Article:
The ancient practice of circumcision never fails to stir things up. Neonatal circumcision, whose popularity has steadily declined in Europe and is on the wane in the United States, is a reliable flashpoint for ethical debate. The debate over the costs and benefits of circumcision has been stimulated by research
indicating that being circumcised significantly reduces a man's chances of getting HIV via hetrosexual intercourse. In South Africa, there has been much discussion about the state of traditional circumcision rituals, given that a significant number of young men die
from circumcision-related causes each year.
An ongoing case in South Africa
adds some new wrinkles to ethical and legal debates about circumcision in Africa. Bonani Yamani claims that when he was 19, he was abducted from his home, taken into the bush, circumcised against his will and forced to eat his own foreskin. His father apparently arranged or otherwise had knowledge that the abduction/circumcision was to take place, and it is his father that Yamani is suing. As it turns out, Yamani had undergone a (partial?) medical circumcision some months before. So Yamani is not against circumcision per se; he is opposed to traditional (Xhosa) circumcision, which he believes is contrary to his own Christian faith. And he is naturally opposed to having had it forced upon him.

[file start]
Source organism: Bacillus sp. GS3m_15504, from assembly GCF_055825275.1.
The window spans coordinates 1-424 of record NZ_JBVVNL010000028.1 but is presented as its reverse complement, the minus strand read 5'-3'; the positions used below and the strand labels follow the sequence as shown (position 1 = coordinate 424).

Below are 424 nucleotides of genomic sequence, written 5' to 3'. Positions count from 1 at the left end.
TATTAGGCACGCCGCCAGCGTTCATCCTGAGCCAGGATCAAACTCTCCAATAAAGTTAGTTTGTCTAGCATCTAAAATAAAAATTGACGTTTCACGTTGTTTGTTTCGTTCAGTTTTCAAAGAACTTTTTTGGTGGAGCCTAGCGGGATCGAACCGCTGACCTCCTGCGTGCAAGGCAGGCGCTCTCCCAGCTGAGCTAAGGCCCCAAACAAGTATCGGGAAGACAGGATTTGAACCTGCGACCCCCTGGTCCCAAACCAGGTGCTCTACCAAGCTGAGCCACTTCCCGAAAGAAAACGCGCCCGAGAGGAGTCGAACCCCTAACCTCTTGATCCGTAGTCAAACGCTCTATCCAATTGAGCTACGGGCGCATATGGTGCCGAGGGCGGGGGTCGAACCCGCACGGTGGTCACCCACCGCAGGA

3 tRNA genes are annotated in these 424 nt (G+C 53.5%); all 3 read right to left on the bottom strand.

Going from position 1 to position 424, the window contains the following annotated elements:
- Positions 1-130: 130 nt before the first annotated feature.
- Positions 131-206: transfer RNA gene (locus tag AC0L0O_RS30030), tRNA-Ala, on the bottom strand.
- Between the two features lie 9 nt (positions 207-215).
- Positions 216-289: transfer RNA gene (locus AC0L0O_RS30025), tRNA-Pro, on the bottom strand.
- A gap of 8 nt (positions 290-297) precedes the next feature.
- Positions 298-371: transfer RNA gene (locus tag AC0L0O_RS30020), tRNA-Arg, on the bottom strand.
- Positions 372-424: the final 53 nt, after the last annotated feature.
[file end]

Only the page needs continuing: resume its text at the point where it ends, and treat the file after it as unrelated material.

The case brings out conflicts in a number of directions. There is the conflict between the father and son. The conflict between different views of circumcision: medical, traditional and (adopted) religion. But there is also a conflict between traditional leaders (in particular, the Congress of Traditional Leaders of South Africa or Contralesa
) and the South African constitution: according to traditional norms, a male Xhosa who refuses to be circumcised is to be ostracised from his community. Traditional circumcision is not a matter of informed consent. It is just simply done, as part of being a Xhosa man, and refusal is not accepted. On this view, non-traditional circumcision and community membership are mutually exclusive. Yamani's legal defense will be arguing that not being able to live as a non-traditionally circumcised Xhosa should be regarded as discrimination under the South African constitution. Members of Contralesa have publicly stated that the constitution really has no grip on this area of South African life. This should be one to watch.
Labels: bioethics, male circumcision, South Africa, traditional leaders